“Philosophers used to speculate about what they called the meaning of life. (Now that is the role of mystics and comedians.) In the absence of a special kind of religious faith, or a special kind of genius, it is difficult to find enough product value in our brief and inconsequential lives to suppose that human lives have meaning through their impact — that is, in virtue of the difference it makes to the rest of the universe that these lives have been lived. […]
Living a good human life, a life one can look back on with pride, is rarely valuable because that life, abstracted from the process of creating it, has any great value in itself. It is valuable because the process of creating it is valuable…
Aristotle thought that a good life was a life spent in contemplation, exercising reason and acquiring knowledge. Plato thought that it was a harmonious life achieved through order and balance. Neither of these ancient ideas require that a wonderful life have any impact at all: any way in which the world is better or even different after someone has lived because of the way he has lived. Most people’s opinions, so far as these are self-conscious and articulate, ignore impact in the same way. A great many people think that a life devoted to the love of God is the finest life to lead, and a great many, including many who do not share that opinion, think the same of a life lived in inherited traditions and steeped in the satisfactions of conviviality, friendship and family. All these lives have, for most people who want them, subjective value: they bring satisfaction. But so far as we think them objectively good – so far as it would make sense to want to find satisfaction in such lives or to think one had any kind of responsibility to pursue them — it is the performance value of living in a certain way rather than the impact of having lived that way that counts.”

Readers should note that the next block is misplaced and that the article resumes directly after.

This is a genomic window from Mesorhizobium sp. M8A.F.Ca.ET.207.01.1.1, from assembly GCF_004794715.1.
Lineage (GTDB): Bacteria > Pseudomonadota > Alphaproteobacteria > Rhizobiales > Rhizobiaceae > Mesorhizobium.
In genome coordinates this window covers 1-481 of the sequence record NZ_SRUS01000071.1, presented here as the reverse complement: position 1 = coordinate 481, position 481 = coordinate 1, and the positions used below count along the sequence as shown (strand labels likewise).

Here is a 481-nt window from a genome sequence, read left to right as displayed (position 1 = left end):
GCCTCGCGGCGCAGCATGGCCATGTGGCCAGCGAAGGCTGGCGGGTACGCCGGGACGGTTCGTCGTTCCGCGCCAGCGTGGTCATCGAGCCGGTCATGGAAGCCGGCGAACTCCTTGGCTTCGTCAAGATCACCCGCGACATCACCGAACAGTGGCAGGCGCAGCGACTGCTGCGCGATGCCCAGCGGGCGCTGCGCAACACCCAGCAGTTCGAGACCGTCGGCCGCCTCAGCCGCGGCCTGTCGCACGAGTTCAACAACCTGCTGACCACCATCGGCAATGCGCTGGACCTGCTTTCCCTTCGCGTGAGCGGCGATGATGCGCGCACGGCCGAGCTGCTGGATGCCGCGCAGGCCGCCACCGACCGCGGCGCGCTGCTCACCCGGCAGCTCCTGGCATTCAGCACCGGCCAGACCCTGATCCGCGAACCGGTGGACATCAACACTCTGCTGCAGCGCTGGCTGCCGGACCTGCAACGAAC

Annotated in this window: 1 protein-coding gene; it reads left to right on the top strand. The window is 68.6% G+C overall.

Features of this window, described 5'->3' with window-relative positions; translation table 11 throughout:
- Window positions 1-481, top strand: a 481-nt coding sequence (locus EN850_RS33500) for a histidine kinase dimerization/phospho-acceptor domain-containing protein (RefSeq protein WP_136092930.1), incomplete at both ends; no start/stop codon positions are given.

Pulled from Ronald Dworkin’s remarkable, accessible book on life and philosophies of meaning Justice for Hedgehogs.